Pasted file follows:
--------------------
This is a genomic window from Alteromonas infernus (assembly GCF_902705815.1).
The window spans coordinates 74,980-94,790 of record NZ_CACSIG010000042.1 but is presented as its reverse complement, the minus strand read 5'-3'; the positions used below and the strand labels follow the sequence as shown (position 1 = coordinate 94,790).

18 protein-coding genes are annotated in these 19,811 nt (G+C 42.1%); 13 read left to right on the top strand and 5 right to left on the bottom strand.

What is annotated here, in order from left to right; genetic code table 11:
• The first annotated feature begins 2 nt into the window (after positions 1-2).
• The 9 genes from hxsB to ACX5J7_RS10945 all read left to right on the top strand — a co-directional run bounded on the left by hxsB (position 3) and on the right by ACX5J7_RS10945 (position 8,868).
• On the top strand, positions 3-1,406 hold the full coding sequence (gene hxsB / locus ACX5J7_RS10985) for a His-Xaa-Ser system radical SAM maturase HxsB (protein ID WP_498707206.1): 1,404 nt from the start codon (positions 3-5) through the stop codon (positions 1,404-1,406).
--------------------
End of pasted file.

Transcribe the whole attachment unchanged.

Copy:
This is a genomic window from Alteromonas infernus (assembly GCF_902705815.1).
The window spans coordinates 74,980-94,790 of record NZ_CACSIG010000042.1 but is presented as its reverse complement, the minus strand read 5'-3'; the positions used below and the strand labels follow the sequence as shown (position 1 = coordinate 94,790).

18 protein-coding genes are annotated in these 19,811 nt (G+C 42.1%); 13 read left to right on the top strand and 5 right to left on the bottom strand.

What is annotated here, in order from left to right; genetic code table 11:
• The first annotated feature begins 2 nt into the window (after positions 1-2).
• The 9 genes from hxsB to ACX5J7_RS10945 all read left to right on the top strand — a co-directional run bounded on the left by hxsB (position 3) and on the right by ACX5J7_RS10945 (position 8,868).
• On the top strand, positions 3-1,406 hold the full coding sequence (gene hxsB / locus ACX5J7_RS10985) for a His-Xaa-Ser system radical SAM maturase HxsB (protein ID WP_498707206.1): 1,404 nt from the start codon (positions 3-5) through the stop codon (positions 1,404-1,406).